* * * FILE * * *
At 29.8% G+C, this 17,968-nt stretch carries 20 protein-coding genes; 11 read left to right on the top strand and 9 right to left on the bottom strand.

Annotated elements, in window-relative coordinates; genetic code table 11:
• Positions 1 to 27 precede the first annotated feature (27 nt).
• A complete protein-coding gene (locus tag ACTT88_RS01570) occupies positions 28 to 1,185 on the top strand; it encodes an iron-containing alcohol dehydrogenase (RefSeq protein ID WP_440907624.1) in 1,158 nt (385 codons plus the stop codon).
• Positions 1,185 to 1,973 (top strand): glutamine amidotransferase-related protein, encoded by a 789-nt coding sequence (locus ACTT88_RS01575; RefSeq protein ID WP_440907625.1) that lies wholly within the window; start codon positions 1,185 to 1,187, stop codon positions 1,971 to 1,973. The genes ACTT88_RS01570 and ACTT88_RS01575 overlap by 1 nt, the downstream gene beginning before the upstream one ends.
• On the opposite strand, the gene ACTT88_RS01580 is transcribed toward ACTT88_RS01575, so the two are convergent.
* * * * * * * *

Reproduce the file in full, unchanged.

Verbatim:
At 29.8% G+C, this 17,968-nt stretch carries 20 protein-coding genes; 11 read left to right on the top strand and 9 right to left on the bottom strand.

Annotated elements, in window-relative coordinates; genetic code table 11:
• Positions 1 to 27 precede the first annotated feature (27 nt).
• A complete protein-coding gene (locus tag ACTT88_RS01570) occupies positions 28 to 1,185 on the top strand; it encodes an iron-containing alcohol dehydrogenase (RefSeq protein ID WP_440907624.1) in 1,158 nt (385 codons plus the stop codon).
• Positions 1,185 to 1,973 (top strand): glutamine amidotransferase-related protein, encoded by a 789-nt coding sequence (locus ACTT88_RS01575; RefSeq protein ID WP_440907625.1) that lies wholly within the window; start codon positions 1,185 to 1,187, stop codon positions 1,971 to 1,973. The genes ACTT88_RS01570 and ACTT88_RS01575 overlap by 1 nt, the downstream gene beginning before the upstream one ends.
• On the opposite strand, the gene ACTT88_RS01580 is transcribed toward ACTT88_RS01575, so the two are convergent.